O: You took part in Q magazine's top 1,001 songs of all time survey late last year. Yours was "Top 5 Tunes For The Office Christmas Party."


RG: Yeah, I kept it light, as opposed to those people who want to show the world. "Well, at my Christmas party I'd have John Lennon, Leonard Cohen, and a Bill Hicks spoken-word piece." No, I said "Slade, 'Merry Christmas.'" [Laughs.]

O: Number one overall was "One," by U2. Do you agree with that choice?

RG: That's pretty cool, actually. The thing with those surveys is that it depends obviously on who you ask, and how honest they are. Because when they say, "What's your favorite record?" you can see the people who want to be respected and not look like a dork. [Laughs.] "I listen to Bob Dylan and Neil Young, just the early stuff." "Well, what's this here, Sting's Greatest Hits?" "That's not mine! Who put that there? Ridiculous!" [Laughs.]


O: You mentioned having American comedy influences, but what about your British comedy influences, besides Fawlty Towers?

RG: Well, that's not really an influence, but I do consider it probably the best sitcom from England. That's the best we've done. But I quite like The Fall And Rise Of Reginald Perrin. That was fantastic. What else? Things from the '80s, like Blackadder. Really good. So I like our stuff, but I'm more literally influenced by American TV. What made me tick and what made me think I was funny was wisecrackers, like Phil Silvers and Bob Hope. Groucho Marx. Guys who, as flawed as they might be, your initial instinct was to laugh, because they actually said funny things. Particularly in their personal life, because they always played characters sort of like themselves. Woody Allen is an interesting one. Even though he's a little bit pretentious and a bit of a dweeb, he's still coming up with these amazing intellectual put-downs. And he always basically plays the same character, like Groucho and Bob Hope. That doesn't happen anymore. Very few people do their shtick in all their films. I can't remember one of his characters' names. That was just Woody Allen in Love And Death, Woody Allen in Play It Again, Sam. I know he created that character. I know he's not like that in real life, but… He basically played one character. That's quite an achievement.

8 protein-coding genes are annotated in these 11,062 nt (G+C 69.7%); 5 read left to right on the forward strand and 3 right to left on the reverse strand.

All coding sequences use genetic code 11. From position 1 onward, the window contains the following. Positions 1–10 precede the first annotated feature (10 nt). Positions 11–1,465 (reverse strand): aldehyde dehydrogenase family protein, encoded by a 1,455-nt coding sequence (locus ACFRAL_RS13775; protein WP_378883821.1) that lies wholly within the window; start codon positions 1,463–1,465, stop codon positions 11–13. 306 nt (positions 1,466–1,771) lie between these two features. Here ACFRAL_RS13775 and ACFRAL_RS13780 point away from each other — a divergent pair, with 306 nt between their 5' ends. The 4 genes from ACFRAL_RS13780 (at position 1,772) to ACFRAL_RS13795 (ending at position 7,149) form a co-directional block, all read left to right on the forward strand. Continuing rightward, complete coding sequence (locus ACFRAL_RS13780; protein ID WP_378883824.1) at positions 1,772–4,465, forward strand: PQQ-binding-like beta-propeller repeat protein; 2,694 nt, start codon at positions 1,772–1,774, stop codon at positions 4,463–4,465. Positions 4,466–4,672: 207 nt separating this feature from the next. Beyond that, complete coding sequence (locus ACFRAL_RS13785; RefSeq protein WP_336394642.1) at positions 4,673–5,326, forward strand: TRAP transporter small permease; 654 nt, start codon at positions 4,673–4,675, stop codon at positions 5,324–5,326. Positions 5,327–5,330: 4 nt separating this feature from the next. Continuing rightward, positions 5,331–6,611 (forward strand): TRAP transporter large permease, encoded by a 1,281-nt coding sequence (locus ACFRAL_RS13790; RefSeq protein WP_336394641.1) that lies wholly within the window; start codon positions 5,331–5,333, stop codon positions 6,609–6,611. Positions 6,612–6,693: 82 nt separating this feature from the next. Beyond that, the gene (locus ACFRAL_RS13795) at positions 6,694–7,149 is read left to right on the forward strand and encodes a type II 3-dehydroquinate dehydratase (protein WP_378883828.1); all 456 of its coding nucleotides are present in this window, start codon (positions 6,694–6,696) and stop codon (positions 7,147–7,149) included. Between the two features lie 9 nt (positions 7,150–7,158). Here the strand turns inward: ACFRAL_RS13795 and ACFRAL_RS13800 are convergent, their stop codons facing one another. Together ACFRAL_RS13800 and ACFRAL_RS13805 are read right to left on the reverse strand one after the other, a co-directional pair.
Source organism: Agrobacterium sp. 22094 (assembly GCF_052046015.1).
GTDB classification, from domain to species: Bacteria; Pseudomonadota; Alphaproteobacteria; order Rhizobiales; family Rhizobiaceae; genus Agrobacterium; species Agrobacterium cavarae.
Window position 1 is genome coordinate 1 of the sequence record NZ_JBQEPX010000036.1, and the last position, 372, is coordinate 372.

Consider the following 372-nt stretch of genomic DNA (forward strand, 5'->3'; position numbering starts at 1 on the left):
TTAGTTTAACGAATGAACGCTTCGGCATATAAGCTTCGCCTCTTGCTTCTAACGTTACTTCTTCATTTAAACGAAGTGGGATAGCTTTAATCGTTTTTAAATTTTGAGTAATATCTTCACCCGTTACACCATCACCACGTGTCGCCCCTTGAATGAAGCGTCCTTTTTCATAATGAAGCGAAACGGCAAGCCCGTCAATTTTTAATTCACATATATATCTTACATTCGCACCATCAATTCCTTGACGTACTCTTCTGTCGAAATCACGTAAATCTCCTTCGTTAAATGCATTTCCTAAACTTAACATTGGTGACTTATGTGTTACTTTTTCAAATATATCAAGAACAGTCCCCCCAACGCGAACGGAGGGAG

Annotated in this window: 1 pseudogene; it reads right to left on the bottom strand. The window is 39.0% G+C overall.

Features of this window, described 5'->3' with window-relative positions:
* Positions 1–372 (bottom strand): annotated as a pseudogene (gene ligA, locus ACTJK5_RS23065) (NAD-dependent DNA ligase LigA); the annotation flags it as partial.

O: But that's not what you want to do, is it?

RG: Right, that was the point of that whole speech. [Laughs.] When I come out with the next thing and people say "It's a bit like Brent," I'll say "Remember what I said about Woody Allen! It's all right!" [Laughs.] "I know I'm touching my tie and looking at the camera… Think!" [Laughs.] No, it's not going to be the same. But of course, you are what you are. John Cleese, after Fawlty Towers, everything he did was a bit like Basil Fawlty, and I remember Barry Norman, one of our film critics, said "Yeah, but he can't help it… He is a six-foot-four gangly bloke with a mustache and long legs! There's not a lot he can do about it." [Laughs.] I worried about that. I wanted to use my own accent and voice for Brent, because I wanted the character to be real. I got on screen something that looked very realistic, and I'm happy to trade that in for people saying, "Oh God, he's always going to be a bit like Brent." I was just worried about the piece of work I was doing at the time. That's the truth. I'm sure it'll come back and haunt me, but I don't care, because I did The Office and I've got that on my shelf. I'm really proud of it.


O: Do you have any fears about the U.S. version of the show?

RG: Uh… [Laughs.] No, I don't have any fears, because I didn't do it. [Laughs.] From what I've seen, it looks really good. I didn't make it, but they used our script for the first episode that I've seen, and the cast are really good.

O: Given that so much of The Office was U.K.-specific, how was it received by the political parties over there? Did the Tories see it as an anti-Tony Blair statement, or Labour as anti-corporate?


RG: No, but what did happen was people used it as analogy and metaphor for their own ends. It kept cropping up in surveys like "Is Blair a David Brent?" or like that. I mean, there's not a day that goes by that my picture's not in the paper next to a survey about "Is your desk bad for your back?" It's lazy journalism. [Laughs.] Someone's going, "What's that? Some robbers nicked 100 chairs? You don't want a picture of a chair, do you? I tell you what, let's get a picture of David Brent in a chair. Brilliant!" [Laughs.] I'm sure it's because I'm the flavor of the month, but people are probably always going to do it. I'm sure if there was a survey about bad hotels, we'd have a picture of Basil Fawlty again, even though that was 25 years ago. I'm going to be associated with staplers for the next 25 years.